The examples cited above lead one to expect that fine motor skills may influence achievement. However, the causal mechanism at work has not yet been clarified. In fact, the variety of influences evidenced lead one to suspect a series of several causal mechanisms. The most systematic research program on this topic was developed by Christensen (2004, 2005). She started from the assumption that many scholastic achievements are based on the interplay among three factors: domain-specific knowledge, orthographic knowledge, and fine motor skills. The orthographic-motor integration is particularly capacity intensive. She was able to establish this with substantial correlations between orthographic- motor integration (e.g., quickly writing out as much of the alphabet as possible within a predetermined period of time) and assessments of the texts produced with respect to creativity, number of presented ideas, use of proper syntax, and text coherence. On this basis, the author derives a straightforward explanation for positive correlations between fine motor skills and scholastic achievement. The automation of basic fine motor functions (e.g., writing) opens up capacity resources. These can then be utilized for higher order cognitive activities. Should this argumentation prove to be valid, this would also suggest a relationship between fine motor skills and the results obtained with intelligence tests. Should this, in turn, turn out to be correct, then the question is raised as to whether this also affects the identification of gifted persons through IQ tests.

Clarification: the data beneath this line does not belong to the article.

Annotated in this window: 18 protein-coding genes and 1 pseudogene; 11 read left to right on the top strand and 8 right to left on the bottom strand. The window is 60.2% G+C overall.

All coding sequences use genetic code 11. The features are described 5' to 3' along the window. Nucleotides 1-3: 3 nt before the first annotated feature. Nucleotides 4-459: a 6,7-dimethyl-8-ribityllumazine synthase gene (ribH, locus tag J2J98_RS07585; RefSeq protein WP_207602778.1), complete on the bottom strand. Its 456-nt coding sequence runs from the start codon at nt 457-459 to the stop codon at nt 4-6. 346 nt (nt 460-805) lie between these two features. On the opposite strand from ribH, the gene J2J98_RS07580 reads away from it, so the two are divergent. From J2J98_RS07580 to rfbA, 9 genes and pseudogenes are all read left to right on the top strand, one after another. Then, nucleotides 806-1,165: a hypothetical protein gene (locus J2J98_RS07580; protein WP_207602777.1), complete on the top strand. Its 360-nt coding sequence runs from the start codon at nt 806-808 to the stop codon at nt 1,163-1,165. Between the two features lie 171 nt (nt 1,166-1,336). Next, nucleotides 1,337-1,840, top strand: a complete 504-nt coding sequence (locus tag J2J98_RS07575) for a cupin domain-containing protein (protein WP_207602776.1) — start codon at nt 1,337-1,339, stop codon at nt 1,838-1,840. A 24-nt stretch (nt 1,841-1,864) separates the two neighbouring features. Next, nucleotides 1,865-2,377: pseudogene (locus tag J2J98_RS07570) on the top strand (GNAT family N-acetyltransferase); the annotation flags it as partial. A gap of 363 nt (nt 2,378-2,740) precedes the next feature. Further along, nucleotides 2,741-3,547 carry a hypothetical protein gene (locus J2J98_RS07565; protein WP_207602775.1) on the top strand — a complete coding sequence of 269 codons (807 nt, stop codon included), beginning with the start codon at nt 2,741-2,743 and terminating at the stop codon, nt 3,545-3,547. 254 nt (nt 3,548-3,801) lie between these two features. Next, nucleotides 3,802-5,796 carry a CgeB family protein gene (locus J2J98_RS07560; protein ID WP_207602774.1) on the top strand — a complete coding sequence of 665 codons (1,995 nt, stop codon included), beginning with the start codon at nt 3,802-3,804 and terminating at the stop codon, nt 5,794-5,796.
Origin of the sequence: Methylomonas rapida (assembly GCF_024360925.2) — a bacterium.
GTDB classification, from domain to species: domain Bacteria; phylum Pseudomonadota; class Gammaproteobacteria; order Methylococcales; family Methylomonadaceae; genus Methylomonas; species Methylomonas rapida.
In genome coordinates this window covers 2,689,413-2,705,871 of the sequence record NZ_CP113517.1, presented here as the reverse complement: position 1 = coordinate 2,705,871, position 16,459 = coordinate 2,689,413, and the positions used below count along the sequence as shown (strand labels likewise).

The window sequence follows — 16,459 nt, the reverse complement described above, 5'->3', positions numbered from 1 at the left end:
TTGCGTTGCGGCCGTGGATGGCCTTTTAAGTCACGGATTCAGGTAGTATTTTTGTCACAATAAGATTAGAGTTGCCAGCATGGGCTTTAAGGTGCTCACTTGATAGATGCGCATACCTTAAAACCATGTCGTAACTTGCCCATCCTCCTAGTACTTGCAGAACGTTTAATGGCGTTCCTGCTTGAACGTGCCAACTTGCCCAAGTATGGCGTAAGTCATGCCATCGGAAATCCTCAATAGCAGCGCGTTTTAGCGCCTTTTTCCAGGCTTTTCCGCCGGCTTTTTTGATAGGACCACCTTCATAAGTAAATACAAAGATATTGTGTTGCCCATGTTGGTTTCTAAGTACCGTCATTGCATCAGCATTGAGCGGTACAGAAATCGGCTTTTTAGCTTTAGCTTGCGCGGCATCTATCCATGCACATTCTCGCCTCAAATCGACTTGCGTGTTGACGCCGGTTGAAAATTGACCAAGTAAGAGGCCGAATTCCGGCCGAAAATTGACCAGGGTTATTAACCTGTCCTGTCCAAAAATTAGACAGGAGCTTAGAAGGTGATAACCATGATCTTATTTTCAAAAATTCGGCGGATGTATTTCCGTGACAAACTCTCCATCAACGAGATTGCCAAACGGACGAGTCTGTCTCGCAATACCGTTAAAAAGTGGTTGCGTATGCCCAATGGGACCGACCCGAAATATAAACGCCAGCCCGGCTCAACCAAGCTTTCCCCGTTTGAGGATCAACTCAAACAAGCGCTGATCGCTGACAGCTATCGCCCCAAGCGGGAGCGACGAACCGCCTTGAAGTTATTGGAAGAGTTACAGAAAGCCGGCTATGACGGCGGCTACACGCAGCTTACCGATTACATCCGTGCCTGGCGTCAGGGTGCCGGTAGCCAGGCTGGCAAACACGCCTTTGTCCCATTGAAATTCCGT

Studies on the effects of fine motor skills among gifted individuals are generally lacking, aside from two exceptions (Stoeger, Ziegler, & Martzog, 2008; Ziegler, Stoeger, & Martzog, 2008). Both of these prior studies were conducted in pursuit of the causes of underachievement. Ziegler et al. (2008) made comparisons between gifted underachievers and achievers with regard to several variables including self-concept, motivation, concentration, and fine motor skills. Underachievers and achievers could be differentiated on concentration as well as the interaction between concentration and fine motor skills. They discussed these results against the background of the attention deficient hypothesis put forth by Christensen (2004, 2005). In a replication study, Stoeger et al. (2008) confirmed the results of this study with different measuring instruments and a larger sample. Interestingly, these results provided the first indications that deficits in fine motor skills can be predictors of underachievement and, consequently, could well be integrated into the identification process of gifted underachievers in the future.